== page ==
6. Greater access to MSF (Marginal Standing Facility): Under the marginal standing facility (MSF), banks can borrow overnight at their discretion by dipping upto 2 per cent into the Statutory Liquidity Ratio (SLR). In view of the exceptionally high volatility in domestic financial markets which bring in phases of liquidity stress and to provide comfort to the banking system, it has been decided to increase the limit of 2 per cent to 3 per cent with immediate effect. This measure will be applicable up to June 30, 2020 and would provide additional comfort of ₹1,37,000 Crores of liquidity to the banking system under the Liquidity Adjustment Facility (LAF) window.
These three measures relating to TLTRO, CRR and MSF will inject a total liquidity of ₹3,74,000 crore to the system.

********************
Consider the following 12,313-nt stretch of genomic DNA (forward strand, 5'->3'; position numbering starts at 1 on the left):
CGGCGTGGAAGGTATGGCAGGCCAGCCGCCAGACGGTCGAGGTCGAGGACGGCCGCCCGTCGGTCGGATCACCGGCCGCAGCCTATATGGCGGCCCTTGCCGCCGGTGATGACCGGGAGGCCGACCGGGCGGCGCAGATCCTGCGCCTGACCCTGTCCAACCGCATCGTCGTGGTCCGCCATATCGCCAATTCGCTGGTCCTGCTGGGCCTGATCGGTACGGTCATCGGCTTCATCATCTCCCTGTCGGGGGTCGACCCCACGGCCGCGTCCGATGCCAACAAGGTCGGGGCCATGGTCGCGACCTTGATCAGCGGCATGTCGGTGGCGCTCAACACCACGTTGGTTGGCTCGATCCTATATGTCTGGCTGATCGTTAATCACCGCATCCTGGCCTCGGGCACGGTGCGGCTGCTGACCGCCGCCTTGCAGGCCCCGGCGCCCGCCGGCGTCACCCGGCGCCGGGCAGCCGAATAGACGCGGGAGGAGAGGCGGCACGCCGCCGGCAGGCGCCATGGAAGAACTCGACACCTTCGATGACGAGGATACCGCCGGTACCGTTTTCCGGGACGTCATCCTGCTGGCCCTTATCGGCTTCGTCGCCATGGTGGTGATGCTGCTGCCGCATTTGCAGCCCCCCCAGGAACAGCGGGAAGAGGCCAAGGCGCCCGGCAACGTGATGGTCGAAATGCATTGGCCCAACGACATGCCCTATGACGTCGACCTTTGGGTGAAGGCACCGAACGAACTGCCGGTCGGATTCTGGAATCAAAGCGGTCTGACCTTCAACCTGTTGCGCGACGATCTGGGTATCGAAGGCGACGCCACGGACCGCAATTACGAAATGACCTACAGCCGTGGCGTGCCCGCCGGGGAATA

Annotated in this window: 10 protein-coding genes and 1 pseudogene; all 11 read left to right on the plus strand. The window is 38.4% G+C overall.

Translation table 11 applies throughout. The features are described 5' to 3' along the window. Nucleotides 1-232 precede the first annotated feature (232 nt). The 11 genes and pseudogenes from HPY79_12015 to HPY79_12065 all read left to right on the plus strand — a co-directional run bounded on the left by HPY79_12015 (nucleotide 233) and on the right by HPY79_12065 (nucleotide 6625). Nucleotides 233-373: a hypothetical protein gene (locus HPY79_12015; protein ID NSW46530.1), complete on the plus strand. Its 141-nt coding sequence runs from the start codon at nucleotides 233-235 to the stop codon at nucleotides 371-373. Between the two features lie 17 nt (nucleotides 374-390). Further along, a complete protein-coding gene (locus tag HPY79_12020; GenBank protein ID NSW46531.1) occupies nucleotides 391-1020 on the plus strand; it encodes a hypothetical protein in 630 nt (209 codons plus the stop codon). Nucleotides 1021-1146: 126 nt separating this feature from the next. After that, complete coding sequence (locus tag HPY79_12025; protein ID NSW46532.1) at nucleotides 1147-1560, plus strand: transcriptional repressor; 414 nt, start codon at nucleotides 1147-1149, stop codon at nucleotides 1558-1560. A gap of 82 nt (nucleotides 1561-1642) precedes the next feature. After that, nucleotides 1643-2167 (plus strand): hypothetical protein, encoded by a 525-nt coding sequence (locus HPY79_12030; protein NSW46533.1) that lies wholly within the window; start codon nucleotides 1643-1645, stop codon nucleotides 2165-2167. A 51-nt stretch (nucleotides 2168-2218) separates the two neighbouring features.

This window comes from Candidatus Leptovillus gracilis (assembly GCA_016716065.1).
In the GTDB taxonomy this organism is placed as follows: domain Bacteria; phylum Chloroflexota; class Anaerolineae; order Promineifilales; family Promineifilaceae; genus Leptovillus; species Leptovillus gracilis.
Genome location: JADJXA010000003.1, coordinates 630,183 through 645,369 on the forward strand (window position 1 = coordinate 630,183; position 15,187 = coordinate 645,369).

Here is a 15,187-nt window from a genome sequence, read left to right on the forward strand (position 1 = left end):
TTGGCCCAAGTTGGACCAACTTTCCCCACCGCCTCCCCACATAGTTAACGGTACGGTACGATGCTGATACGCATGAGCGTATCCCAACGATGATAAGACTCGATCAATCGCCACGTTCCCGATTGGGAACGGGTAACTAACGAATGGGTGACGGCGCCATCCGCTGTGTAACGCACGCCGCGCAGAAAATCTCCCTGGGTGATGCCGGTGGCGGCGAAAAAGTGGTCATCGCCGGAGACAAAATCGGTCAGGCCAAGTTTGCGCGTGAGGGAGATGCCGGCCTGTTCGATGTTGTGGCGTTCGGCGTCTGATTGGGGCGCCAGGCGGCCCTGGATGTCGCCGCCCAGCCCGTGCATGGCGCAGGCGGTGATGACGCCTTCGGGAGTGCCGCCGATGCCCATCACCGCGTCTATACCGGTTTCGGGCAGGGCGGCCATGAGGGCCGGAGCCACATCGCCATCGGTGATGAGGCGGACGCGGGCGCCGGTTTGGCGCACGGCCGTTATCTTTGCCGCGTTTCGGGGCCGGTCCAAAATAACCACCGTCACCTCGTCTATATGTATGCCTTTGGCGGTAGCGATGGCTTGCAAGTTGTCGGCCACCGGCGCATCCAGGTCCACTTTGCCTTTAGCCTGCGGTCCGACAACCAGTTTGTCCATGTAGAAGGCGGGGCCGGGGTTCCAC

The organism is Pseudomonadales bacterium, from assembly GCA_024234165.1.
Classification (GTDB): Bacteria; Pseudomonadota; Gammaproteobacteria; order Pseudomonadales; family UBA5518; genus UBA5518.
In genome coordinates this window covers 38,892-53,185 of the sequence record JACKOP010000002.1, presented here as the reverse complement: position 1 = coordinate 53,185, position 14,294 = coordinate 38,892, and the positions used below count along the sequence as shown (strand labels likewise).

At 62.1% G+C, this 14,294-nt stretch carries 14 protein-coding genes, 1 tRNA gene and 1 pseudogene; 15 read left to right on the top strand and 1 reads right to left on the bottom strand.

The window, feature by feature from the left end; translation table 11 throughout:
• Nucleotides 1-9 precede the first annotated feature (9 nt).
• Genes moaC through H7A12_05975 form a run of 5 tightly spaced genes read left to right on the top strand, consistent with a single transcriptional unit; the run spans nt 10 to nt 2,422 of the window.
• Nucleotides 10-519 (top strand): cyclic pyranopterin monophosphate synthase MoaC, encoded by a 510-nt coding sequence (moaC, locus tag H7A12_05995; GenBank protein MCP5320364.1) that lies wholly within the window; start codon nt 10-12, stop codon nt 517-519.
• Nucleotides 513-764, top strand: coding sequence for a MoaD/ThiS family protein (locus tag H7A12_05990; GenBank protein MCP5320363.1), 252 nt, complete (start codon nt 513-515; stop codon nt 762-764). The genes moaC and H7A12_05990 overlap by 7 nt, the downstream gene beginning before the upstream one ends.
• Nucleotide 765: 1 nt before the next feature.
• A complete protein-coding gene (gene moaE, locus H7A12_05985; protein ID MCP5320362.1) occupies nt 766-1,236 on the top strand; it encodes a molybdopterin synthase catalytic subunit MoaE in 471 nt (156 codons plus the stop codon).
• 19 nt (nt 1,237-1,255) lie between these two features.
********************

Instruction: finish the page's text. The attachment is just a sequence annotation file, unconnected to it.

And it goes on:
7. Widening of the Monetary Policy Rate Corridor: The Apex Bank today decided to widen the existing policy rate corridor from 50 bps to 65 bps. Under the new corridor, the reverse repo rate under the liquidity adjustment facility (LAF) would be 40 bps lower than the policy repo rate and the marginal standing facility (MSF) rate would continue to be 25 bps above the policy repo rate.
8. Deferment of Net Stable Funding Ratio (NSFR) by six months: As part of reforms, the Basel Committee on Banking Supervision (BCBS) had introduced the Net Stable Funding Ratio (NSFR) which reduces funding risk by requiring banks to fund their activities with sufficiently stable sources of funding over a time horizon of a year in order to mitigate the risk of future funding stress. As per the prescribed timeline, banks in India were required to maintain NSFR of 100 per cent from April 1, 2020. It has now been decided to defer the implementation of NSFR to October 1, 2020.
9. Deferment of Last Tranche of Capital Conservation Buffer: The capital conservation buffer (CCB) is designed to ensure that banks build up capital buffer during normal times (i.e., outside periods of stress) which can be drawn down as losses are incurred during a stressed period.